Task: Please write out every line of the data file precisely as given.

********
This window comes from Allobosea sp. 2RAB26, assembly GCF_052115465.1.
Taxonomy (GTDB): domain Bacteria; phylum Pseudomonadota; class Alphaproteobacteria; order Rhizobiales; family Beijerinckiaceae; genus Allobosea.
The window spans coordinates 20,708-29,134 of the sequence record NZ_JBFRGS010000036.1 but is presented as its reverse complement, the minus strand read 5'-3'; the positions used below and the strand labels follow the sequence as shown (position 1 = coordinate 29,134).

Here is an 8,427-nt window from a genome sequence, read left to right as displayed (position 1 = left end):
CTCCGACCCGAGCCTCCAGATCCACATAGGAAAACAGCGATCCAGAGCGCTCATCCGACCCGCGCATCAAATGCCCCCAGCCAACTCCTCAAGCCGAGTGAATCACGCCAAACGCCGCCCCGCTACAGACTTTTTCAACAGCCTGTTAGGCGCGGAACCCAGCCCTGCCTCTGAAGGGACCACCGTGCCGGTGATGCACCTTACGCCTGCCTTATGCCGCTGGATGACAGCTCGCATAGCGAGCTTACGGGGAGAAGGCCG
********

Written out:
This window comes from Allobosea sp. 2RAB26, assembly GCF_052115465.1.
Taxonomy (GTDB): domain Bacteria; phylum Pseudomonadota; class Alphaproteobacteria; order Rhizobiales; family Beijerinckiaceae; genus Allobosea.
The window spans coordinates 20,708-29,134 of the sequence record NZ_JBFRGS010000036.1 but is presented as its reverse complement, the minus strand read 5'-3'; the positions used below and the strand labels follow the sequence as shown (position 1 = coordinate 29,134).

Here is an 8,427-nt window from a genome sequence, read left to right as displayed (position 1 = left end):
CTCCGACCCGAGCCTCCAGATCCACATAGGAAAACAGCGATCCAGAGCGCTCATCCGACCCGCGCATCAAATGCCCCCAGCCAACTCCTCAAGCCGAGTGAATCACGCCAAACGCCGCCCCGCTACAGACTTTTTCAACAGCCTGTTAGGCGCGGAACCCAGCCCTGCCTCTGAAGGGACCACCGTGCCGGTGATGCACCTTACGCCTGCCTTATGCCGCTGGATGACAGCTCGCATAGCGAGCTTACGGGGAGAAGGCCG